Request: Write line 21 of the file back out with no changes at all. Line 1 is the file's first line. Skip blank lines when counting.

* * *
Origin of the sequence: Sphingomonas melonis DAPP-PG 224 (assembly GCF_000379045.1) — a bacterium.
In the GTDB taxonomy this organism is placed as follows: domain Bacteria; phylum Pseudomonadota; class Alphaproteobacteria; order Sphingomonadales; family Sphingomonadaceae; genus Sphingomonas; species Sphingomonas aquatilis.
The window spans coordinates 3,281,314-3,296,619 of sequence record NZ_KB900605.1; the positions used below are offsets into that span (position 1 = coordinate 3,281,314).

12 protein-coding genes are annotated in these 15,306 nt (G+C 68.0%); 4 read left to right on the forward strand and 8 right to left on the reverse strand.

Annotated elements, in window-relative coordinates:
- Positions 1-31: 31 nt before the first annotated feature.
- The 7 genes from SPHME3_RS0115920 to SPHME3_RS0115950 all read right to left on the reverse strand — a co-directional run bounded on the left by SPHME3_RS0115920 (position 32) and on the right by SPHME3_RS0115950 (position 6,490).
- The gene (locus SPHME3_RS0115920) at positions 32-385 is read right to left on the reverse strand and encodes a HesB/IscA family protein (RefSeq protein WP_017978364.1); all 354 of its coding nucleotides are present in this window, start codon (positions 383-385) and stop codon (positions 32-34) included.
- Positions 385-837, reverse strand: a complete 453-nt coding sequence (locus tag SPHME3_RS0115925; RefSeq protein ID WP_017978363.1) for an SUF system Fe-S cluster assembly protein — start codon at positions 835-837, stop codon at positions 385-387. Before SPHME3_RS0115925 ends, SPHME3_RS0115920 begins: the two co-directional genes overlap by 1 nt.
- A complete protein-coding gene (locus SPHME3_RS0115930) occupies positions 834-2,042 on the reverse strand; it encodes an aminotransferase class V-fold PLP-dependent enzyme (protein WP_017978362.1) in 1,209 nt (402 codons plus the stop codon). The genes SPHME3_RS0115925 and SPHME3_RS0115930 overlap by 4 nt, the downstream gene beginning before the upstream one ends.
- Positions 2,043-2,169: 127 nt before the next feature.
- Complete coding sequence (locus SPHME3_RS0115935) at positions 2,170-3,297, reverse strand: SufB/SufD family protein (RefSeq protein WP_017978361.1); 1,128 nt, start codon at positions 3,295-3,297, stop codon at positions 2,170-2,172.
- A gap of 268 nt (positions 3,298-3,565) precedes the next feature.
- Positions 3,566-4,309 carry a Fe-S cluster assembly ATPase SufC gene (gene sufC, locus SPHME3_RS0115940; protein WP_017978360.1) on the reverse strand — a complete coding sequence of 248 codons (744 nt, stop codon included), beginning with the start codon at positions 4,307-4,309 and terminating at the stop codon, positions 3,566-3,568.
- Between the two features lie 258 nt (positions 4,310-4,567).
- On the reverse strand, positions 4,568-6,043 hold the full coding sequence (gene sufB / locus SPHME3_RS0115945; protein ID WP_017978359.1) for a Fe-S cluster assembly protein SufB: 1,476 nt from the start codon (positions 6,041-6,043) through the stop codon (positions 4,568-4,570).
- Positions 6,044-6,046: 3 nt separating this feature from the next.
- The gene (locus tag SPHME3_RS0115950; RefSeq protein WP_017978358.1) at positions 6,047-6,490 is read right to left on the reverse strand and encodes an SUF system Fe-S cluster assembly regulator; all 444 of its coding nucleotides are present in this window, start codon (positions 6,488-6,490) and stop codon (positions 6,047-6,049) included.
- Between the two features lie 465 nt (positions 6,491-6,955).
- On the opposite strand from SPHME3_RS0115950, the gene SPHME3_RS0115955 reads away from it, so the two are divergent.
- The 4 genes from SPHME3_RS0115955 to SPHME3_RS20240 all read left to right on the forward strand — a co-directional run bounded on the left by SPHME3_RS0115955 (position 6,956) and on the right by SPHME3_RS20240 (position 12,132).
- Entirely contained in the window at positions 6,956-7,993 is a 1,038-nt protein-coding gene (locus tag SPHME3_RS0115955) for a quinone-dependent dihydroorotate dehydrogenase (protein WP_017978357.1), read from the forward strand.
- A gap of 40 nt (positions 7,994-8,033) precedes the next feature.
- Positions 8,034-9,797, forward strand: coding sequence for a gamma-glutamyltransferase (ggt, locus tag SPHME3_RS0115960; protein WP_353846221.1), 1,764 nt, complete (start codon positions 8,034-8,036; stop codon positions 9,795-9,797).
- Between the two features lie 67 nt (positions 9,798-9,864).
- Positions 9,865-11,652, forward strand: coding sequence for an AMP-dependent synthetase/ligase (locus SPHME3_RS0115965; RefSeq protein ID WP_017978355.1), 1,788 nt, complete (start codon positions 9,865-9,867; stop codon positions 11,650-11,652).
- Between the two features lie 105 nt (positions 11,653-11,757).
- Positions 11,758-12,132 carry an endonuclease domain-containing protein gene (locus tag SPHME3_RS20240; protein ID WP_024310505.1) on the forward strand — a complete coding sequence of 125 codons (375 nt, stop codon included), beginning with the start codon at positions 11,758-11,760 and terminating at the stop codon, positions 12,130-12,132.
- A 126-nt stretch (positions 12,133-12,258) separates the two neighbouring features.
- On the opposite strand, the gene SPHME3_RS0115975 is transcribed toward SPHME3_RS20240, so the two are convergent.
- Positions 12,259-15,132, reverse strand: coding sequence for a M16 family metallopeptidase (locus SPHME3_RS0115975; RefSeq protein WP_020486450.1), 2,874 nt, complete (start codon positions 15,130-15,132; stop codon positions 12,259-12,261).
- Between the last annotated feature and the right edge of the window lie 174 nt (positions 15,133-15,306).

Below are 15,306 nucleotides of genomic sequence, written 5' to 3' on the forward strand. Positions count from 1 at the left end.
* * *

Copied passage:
- The 4 genes from SPHME3_RS0115955 to SPHME3_RS20240 all read left to right on the forward strand — a co-directional run bounded on the left by SPHME3_RS0115955 (position 6,956) and on the right by SPHME3_RS20240 (position 12,132).